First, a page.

Wouldn’t it be great if you knew how to find short squeeze stocks that are about to go parabolic? Well, even if there is no sure way to find the next GameStop, there are certain stock metrics, ratios, and additional information you can use to identify stocks that could experience a short squeeze.

In this guide, we will go over some of the most important metrics and ratios to look for when identifying short squeeze stocks.

Can you find short squeeze stocks?

While it isn’t a complete certainty that you can find short squeeze stocks before the squeeze actually happens, there are certain stock metrics and financial ratios that you can use to look for short squeeze stocks.

What to look for when looking for short squeeze stocks?

  • High short interest
  • Low float
  • Buybacks
  • Trading volume
  • Earnings releases or positive news coming up
  • Look for one day big jumps
  • Forced share recall
  • Insider activity

High short interest

The first thing to look at is the short interest ratio of a stock. A short squeeze is impossible if the short interest is low, therefore you need to look at stocks with high short interest. If the short interest is above 15% to 20% of the float then there is a good possibility for a short squeeze. 

Obviously, it depends on other factors such as the average traded volume. If the trading volume is low, the possibility of a short squeeze is higher.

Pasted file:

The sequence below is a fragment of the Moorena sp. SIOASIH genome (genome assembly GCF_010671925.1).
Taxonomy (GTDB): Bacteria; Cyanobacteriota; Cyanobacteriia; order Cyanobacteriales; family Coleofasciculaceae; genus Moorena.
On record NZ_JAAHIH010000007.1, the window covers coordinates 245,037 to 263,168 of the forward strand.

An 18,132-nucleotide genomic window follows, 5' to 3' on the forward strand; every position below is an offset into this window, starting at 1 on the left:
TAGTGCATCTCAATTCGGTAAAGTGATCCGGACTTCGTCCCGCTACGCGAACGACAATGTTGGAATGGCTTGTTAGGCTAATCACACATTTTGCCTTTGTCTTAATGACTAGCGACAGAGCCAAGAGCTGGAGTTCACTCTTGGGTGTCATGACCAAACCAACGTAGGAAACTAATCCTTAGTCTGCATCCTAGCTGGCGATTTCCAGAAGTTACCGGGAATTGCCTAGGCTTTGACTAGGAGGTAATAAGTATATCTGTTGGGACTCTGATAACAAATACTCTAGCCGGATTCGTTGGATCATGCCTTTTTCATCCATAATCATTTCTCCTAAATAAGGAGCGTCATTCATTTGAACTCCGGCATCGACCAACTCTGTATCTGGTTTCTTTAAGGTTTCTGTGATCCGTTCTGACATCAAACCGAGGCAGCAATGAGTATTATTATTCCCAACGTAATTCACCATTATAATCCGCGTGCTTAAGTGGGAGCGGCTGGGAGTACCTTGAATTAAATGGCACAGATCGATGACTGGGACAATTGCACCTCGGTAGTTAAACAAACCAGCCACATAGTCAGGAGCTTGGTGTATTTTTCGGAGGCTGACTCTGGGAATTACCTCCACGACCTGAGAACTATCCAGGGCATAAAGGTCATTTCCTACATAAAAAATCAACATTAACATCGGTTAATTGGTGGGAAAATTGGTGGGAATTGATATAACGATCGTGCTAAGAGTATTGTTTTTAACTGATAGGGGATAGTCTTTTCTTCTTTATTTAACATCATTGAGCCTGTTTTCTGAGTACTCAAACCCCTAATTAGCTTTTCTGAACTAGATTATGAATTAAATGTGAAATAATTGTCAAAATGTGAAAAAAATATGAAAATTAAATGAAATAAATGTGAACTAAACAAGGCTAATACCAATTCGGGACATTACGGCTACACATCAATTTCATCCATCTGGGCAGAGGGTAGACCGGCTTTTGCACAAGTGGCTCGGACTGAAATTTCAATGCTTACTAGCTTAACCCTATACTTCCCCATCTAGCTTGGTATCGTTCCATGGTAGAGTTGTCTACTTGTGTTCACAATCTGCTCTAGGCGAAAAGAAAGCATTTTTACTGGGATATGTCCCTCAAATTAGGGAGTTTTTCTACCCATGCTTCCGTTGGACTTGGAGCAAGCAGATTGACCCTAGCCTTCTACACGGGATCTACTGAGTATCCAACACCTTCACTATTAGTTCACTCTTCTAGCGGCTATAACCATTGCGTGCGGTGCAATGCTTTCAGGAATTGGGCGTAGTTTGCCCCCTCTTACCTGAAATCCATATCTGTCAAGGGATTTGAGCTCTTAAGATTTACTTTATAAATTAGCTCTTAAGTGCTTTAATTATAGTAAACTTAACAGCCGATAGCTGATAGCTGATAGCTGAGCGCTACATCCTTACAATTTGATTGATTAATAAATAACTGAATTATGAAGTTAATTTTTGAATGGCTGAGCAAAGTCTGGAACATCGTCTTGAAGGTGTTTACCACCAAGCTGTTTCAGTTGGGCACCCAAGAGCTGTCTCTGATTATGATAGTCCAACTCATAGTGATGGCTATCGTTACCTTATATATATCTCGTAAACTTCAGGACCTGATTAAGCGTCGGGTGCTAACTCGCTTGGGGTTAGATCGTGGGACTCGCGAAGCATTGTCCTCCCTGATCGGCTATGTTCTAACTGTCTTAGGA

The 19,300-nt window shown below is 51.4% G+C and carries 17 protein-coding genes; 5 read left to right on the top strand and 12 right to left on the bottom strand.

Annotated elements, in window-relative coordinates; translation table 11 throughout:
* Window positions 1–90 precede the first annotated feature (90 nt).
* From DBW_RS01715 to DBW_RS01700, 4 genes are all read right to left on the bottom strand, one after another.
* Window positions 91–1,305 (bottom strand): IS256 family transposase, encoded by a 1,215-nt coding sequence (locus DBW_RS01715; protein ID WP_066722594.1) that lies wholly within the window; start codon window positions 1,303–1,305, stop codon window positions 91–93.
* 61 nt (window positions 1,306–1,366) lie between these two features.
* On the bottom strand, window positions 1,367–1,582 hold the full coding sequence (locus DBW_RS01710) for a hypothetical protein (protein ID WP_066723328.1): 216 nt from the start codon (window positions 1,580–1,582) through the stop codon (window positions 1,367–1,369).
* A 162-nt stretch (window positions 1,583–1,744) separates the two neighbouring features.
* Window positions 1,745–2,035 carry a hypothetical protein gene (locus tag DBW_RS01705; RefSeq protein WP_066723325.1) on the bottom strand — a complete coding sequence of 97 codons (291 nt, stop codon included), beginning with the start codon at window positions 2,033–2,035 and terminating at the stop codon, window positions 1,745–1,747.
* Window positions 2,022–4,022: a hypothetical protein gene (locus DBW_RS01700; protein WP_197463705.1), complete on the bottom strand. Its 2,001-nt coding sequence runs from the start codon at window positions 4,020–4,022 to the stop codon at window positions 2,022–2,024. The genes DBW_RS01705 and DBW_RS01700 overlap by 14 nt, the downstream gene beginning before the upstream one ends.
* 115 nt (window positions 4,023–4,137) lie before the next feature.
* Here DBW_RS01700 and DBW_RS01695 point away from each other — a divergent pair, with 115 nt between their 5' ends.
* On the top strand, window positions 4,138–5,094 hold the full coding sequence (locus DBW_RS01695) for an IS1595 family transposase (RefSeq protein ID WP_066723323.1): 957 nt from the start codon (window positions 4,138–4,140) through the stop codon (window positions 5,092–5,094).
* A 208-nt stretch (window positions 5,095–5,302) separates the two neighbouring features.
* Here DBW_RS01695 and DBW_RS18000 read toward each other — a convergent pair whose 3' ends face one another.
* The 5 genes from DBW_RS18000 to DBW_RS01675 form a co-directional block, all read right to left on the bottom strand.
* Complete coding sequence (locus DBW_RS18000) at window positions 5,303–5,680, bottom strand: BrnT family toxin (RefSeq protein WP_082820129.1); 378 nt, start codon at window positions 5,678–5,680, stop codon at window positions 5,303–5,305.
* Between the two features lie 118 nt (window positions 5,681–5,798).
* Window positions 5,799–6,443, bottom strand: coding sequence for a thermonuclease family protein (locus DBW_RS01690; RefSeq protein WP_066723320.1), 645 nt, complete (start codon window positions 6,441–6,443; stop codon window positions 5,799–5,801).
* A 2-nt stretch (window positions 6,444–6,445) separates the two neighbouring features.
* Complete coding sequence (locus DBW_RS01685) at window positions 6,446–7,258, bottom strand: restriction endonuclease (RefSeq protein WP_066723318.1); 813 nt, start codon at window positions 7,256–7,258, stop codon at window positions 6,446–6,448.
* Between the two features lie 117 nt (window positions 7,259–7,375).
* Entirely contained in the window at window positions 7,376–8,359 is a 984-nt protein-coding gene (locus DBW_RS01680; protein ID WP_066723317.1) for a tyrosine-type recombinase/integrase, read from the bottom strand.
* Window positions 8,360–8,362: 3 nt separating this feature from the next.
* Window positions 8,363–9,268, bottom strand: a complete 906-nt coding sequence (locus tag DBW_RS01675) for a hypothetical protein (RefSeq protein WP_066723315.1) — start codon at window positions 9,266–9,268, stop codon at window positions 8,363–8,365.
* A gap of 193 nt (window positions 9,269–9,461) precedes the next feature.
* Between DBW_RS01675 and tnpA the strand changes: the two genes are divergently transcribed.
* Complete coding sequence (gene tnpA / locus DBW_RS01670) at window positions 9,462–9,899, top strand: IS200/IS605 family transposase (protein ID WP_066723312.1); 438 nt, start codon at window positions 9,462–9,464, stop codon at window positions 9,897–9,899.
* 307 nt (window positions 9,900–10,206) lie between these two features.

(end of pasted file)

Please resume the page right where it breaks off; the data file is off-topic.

Low float

The float represents the number of shares that can actually be traded, and the lower the float, the higher the possibility of a short squeeze. Typically, stocks with high insider ownership will tend to have a low float and are more likely to have a short squeeze. This is because insiders are closely monitoring the stock price, and might start buying the stock, creating, even more, buying pressure as short sellers have to cover.


A company that is conducting a buyback program is much more likely to create a short squeeze. It is always dependent on the amount allocated for the buyback, but as the company acquires shares it adds more buying pressure and could force the stock price higher.

Trading volume

Trading volume is directly related to short squeezes, and usually, stocks that have an average low trading volume tend to be the perfect opportunities for a short squeeze. One of the factors researchers have found is that a large increase in the traded volume of a stock can create a short squeeze. 

While this increase is usually created by positive news, it is important that the trading is relatively low, so that when buyers step in, it creates a positive feedback loop. Short sellers will also try to short the stock as it goes higher, which may seem like it could slow down the short squeeze but it does not. 

As more short sellers shorting the stock decreases the availability of shares to borrow while also increasing the cost to borrow.

Earnings releases or positive news coming up

Most short squeezes are triggered by positive news or some type of tailwind that pushes investors to buy the stock and increase the traded volume. While it can be difficult to exactly predict when a certain company will have positive media coverage, it is a good idea to look at earnings releases. 

A better-than-expected earnings result can trigger a short squeeze. So try to look for stocks that are about to release earnings.

Look for one day big jumps

The research shows that a large jump in the share price in a single day increases the demand for investors looking to short the stock, and this obviously increases the cost to borrow the shares.

Therefore even if you do not pick the stock before the short squeeze starts, you can monitor some of the stocks that have this type of profile and wait for the big day jump, to buy and push the short squeeze.